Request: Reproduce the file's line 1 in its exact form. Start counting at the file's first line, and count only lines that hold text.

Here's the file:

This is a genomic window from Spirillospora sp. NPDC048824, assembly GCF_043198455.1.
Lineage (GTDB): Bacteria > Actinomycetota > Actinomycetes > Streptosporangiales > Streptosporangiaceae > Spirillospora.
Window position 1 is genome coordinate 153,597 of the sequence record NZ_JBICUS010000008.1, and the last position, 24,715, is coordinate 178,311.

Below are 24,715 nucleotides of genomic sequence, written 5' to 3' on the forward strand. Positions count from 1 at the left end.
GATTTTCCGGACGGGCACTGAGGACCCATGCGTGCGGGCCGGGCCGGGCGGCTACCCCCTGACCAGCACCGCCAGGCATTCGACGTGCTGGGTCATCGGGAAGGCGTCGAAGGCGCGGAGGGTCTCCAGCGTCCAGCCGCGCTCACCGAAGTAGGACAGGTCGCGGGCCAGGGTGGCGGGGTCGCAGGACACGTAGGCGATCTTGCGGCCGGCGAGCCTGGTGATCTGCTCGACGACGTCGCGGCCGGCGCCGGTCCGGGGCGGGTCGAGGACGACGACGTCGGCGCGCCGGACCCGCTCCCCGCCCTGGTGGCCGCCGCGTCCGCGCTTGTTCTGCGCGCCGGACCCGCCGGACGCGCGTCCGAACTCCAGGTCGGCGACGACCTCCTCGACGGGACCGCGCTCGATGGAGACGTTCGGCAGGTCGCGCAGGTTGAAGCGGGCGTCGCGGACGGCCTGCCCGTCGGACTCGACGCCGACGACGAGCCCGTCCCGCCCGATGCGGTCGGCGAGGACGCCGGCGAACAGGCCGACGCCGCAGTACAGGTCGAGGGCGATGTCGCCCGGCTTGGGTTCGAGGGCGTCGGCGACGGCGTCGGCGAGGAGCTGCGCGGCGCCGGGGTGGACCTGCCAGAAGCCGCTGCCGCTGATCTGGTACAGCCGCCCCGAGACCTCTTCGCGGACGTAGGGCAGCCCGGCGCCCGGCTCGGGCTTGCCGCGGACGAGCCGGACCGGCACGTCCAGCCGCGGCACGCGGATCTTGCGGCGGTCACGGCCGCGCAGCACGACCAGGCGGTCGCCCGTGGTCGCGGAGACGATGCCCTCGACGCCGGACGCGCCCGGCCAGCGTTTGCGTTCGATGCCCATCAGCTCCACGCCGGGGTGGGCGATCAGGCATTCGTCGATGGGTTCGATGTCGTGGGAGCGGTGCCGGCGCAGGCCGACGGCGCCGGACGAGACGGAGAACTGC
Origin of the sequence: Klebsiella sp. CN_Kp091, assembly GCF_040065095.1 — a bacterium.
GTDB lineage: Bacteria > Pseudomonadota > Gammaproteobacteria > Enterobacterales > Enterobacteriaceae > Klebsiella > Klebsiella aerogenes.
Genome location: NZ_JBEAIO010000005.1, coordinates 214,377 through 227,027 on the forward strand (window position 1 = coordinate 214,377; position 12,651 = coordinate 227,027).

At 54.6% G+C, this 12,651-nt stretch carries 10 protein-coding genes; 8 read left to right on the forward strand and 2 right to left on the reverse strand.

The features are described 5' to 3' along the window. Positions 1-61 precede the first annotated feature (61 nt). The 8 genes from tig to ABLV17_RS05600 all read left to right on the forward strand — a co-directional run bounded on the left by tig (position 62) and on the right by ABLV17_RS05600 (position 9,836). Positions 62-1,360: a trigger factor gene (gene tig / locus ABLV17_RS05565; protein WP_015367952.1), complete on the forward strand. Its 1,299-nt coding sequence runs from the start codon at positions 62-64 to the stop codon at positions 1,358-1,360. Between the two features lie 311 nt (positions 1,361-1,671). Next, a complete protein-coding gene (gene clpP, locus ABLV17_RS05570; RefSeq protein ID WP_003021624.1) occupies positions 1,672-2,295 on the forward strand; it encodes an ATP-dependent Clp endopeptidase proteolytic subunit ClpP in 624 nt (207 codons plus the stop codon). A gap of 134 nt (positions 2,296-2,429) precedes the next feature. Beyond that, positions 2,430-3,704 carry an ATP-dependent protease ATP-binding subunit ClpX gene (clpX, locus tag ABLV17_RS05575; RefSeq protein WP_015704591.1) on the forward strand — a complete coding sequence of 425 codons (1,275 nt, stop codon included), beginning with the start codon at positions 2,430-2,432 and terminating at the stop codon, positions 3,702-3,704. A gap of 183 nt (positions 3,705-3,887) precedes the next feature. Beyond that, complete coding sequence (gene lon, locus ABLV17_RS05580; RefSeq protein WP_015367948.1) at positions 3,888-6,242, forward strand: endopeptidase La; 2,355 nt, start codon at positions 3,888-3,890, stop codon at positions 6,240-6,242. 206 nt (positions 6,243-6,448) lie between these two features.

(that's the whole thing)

This is a genomic window from Spirillospora sp. NPDC048824, assembly GCF_043198455.1.